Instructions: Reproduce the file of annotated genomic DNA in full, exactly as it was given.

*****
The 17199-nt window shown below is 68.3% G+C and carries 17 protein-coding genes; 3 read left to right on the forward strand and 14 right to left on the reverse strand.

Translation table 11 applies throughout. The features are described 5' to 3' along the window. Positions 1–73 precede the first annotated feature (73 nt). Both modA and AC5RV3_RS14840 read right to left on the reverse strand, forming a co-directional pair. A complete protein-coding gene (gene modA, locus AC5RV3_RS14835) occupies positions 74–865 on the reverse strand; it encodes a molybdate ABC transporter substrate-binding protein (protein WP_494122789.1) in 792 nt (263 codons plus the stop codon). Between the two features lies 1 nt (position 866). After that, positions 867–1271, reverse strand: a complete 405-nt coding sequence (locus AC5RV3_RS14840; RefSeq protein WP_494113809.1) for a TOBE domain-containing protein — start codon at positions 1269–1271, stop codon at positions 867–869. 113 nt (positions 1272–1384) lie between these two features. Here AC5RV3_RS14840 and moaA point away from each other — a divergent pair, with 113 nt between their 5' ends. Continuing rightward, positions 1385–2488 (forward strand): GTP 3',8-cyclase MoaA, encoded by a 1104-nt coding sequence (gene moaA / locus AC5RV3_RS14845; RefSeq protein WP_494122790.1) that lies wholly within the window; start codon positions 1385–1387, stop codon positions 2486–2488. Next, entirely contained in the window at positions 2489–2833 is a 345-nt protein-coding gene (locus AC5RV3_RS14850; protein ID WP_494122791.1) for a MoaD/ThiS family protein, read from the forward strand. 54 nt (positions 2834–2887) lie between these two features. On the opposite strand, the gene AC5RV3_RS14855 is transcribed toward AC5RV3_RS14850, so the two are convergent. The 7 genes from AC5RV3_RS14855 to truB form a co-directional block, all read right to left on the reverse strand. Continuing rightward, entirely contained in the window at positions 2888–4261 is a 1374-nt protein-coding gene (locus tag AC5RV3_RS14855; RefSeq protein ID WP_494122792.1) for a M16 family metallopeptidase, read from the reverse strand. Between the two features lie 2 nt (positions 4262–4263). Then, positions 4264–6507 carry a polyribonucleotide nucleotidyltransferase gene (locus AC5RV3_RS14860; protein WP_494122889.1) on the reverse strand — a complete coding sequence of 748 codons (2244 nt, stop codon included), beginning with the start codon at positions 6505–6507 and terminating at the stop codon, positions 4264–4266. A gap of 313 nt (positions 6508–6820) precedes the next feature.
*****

The 17199-nt window shown below is 68.3% G+C and carries 17 protein-coding genes; 3 read left to right on the forward strand and 14 right to left on the reverse strand.

Translation table 11 applies throughout. The features are described 5' to 3' along the window. Positions 1–73 precede the first annotated feature (73 nt). Both modA and AC5RV3_RS14840 read right to left on the reverse strand, forming a co-directional pair. A complete protein-coding gene (gene modA, locus AC5RV3_RS14835) occupies positions 74–865 on the reverse strand; it encodes a molybdate ABC transporter substrate-binding protein (protein WP_494122789.1) in 792 nt (263 codons plus the stop codon). Between the two features lies 1 nt (position 866). After that, positions 867–1271, reverse strand: a complete 405-nt coding sequence (locus AC5RV3_RS14840; RefSeq protein WP_494113809.1) for a TOBE domain-containing protein — start codon at positions 1269–1271, stop codon at positions 867–869. 113 nt (positions 1272–1384) lie between these two features. Here AC5RV3_RS14840 and moaA point away from each other — a divergent pair, with 113 nt between their 5' ends. Continuing rightward, positions 1385–2488 (forward strand): GTP 3',8-cyclase MoaA, encoded by a 1104-nt coding sequence (gene moaA / locus AC5RV3_RS14845; RefSeq protein WP_494122790.1) that lies wholly within the window; start codon positions 1385–1387, stop codon positions 2486–2488. Next, entirely contained in the window at positions 2489–2833 is a 345-nt protein-coding gene (locus AC5RV3_RS14850; protein ID WP_494122791.1) for a MoaD/ThiS family protein, read from the forward strand. 54 nt (positions 2834–2887) lie between these two features. On the opposite strand, the gene AC5RV3_RS14855 is transcribed toward AC5RV3_RS14850, so the two are convergent. The 7 genes from AC5RV3_RS14855 to truB form a co-directional block, all read right to left on the reverse strand. Continuing rightward, entirely contained in the window at positions 2888–4261 is a 1374-nt protein-coding gene (locus tag AC5RV3_RS14855; RefSeq protein ID WP_494122792.1) for a M16 family metallopeptidase, read from the reverse strand. Between the two features lie 2 nt (positions 4262–4263). Then, positions 4264–6507 carry a polyribonucleotide nucleotidyltransferase gene (locus AC5RV3_RS14860; protein WP_494122889.1) on the reverse strand — a complete coding sequence of 748 codons (2244 nt, stop codon included), beginning with the start codon at positions 6505–6507 and terminating at the stop codon, positions 4264–4266. A gap of 313 nt (positions 6508–6820) precedes the next feature.